Airplane crash and engine in a field

Airport fire engine & plane crashA P-51 that lost control on takeoff.  Note the separated engine in a field.

photo by Kenn Knackstedt

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1 comment

    • Max Guiley, Jr. on April 12, 2013 at 1:34 pm
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    Essentially, the story goes like this (either Bill Warren or Gary Austin, and/or both, was/were there and relayed it to me): the guy flying that P-51 had just purchased it down in California and was ferrying it to his home in Idaho when he stopped at Medford for fuel. When he was taxiing out for takeoff, the control tower operator (probably George Milligan was in the tower that day, and he was ALWAYS up for soe fun to break the monotony!) asked him for a “high-performance takeoff.”

    Well, being a showoff, BUT, unfamiliar with the EXTREME torque (called “P-Factor”) of that big Merlin V-12 engine, he IMMEDIATELY shoved the throttle forward wide-open (it is SUPPOSED to be S-L-O-W-L-Y given power until speed builds up), and he did NOT have enough forward speed and relative-wind over the rudder (nor enough right-rudder pedal, LOL) to hold it straight down the runway, and he lost control of it out in the weeds, at which point, the landing gear collapsed, causing the propeller to completely BREAK OFF at the crankshaft!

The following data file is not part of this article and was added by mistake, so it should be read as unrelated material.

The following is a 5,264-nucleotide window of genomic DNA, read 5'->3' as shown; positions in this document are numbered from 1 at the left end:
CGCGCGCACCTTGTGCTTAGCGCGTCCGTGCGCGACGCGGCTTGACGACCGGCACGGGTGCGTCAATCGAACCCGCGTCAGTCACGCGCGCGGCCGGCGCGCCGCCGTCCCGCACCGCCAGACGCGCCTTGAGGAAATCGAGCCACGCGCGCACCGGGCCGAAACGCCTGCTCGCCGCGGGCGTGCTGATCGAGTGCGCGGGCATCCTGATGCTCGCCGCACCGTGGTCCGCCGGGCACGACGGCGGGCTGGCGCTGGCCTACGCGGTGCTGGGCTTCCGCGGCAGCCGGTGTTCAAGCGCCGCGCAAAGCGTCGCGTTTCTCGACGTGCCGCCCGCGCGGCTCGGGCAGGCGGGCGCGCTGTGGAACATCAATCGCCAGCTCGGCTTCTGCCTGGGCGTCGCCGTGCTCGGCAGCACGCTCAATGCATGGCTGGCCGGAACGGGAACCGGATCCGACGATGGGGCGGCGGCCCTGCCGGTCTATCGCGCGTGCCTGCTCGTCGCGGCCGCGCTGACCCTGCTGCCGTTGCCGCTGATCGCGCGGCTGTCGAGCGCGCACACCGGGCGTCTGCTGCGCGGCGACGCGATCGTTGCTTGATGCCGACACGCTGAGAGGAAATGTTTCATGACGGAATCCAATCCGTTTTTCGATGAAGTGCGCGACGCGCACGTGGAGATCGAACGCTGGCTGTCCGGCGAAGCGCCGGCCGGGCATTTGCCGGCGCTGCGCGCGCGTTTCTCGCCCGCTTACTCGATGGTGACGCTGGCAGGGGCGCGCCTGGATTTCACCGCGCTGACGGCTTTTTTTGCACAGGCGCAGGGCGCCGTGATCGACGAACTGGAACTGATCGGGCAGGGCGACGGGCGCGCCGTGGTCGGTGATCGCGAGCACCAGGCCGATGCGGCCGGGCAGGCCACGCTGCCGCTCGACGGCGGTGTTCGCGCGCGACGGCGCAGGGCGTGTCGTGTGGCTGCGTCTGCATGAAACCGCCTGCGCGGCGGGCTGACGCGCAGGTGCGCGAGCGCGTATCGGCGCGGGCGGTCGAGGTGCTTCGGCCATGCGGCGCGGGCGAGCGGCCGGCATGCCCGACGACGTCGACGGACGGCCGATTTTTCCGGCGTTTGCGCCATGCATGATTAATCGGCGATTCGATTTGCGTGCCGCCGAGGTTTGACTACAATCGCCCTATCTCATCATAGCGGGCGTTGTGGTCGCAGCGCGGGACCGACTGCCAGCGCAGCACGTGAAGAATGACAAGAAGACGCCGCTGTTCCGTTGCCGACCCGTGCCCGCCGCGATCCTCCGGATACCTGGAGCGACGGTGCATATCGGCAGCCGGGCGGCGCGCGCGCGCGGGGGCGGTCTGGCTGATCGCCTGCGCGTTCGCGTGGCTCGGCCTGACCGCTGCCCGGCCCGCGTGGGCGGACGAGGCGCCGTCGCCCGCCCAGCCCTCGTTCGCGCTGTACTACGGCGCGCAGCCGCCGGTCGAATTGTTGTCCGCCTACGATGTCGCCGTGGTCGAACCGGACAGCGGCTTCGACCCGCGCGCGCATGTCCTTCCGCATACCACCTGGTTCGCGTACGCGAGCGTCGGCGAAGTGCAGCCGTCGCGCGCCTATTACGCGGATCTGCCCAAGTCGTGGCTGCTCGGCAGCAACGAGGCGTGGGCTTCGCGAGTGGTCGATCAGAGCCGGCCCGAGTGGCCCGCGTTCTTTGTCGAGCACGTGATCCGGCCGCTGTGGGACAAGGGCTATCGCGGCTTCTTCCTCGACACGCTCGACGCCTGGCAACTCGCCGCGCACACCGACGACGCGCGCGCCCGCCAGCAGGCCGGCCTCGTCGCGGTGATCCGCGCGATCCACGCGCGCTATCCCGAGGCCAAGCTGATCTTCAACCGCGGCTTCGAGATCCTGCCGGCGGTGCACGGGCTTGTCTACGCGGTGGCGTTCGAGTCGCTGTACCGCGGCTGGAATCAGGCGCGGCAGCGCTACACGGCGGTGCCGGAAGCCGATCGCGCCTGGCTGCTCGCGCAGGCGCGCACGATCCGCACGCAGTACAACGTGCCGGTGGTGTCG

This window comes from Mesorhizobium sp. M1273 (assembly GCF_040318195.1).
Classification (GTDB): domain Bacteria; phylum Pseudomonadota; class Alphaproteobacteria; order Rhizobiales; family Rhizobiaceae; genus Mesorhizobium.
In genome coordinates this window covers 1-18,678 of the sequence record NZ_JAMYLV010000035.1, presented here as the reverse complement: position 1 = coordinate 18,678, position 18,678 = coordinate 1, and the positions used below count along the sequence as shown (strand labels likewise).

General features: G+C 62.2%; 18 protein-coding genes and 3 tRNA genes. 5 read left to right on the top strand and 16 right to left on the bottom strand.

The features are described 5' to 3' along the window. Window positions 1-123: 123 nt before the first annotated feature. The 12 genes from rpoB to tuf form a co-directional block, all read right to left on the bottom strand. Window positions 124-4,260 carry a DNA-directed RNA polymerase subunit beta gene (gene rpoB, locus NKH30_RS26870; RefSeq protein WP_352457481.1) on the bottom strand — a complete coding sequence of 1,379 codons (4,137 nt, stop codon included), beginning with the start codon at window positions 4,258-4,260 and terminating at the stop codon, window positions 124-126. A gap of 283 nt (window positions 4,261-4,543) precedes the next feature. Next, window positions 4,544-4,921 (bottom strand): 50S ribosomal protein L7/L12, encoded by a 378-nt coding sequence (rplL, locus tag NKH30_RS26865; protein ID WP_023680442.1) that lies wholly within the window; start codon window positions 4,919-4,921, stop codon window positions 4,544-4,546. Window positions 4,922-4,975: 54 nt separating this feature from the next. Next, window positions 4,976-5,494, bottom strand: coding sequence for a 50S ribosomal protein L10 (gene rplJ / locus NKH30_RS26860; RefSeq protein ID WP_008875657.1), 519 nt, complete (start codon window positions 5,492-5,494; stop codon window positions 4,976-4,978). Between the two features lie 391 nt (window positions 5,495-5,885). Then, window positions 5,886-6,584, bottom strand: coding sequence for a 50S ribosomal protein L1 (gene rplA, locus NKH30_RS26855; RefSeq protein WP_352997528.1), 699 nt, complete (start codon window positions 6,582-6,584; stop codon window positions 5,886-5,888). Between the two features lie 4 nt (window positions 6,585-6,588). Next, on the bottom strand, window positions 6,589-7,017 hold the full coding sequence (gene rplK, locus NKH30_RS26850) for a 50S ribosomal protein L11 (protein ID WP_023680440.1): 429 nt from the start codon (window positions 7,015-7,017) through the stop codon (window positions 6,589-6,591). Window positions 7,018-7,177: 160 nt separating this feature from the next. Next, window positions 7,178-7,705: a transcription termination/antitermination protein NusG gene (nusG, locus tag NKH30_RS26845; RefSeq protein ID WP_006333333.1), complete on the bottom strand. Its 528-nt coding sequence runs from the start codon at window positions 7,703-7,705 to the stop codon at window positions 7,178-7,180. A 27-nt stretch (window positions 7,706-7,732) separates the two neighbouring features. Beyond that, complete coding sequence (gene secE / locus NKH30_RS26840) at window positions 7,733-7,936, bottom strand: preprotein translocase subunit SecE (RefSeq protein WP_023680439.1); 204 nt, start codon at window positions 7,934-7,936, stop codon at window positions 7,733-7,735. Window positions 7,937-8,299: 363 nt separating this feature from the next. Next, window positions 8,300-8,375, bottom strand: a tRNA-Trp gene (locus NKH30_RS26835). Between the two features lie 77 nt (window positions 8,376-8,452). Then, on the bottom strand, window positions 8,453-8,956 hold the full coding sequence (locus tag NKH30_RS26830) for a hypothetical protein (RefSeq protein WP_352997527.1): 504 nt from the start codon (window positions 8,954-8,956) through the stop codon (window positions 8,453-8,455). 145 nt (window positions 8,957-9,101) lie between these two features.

At that point, the guys I talked-to who watched the whole spectacle of miserably-incompetent pilot-technique said the engine must’ve revved-up to what sounded like 12,000 RPM(!) when the load of the propeller departed the engine and airframe and went freely-cartwheeling through the foxtails and star-thistles!

    The pilot DID have the presence-of-mind, however, to pull the power back to idle on the quadrant (albeit, a FAST idle, due to no propeller loading, anymore, hah hah), and just sat there in the cockpit stunned with the engine still running, until the witnesses ran up to the airplane and climbed up on the wing to see if he were all right.

    At that point, they said, the pilot had somewhat recovered his cavalier “look good” attitude and pseudo-military-bearing, and slid the canopy back (with the engine still at a very high idle, however), wryly commenting: “Well, I guess I’ll be late for supper tonight . . . ” and finally shut down the poor internally-hemorrhaging Merlin . . .

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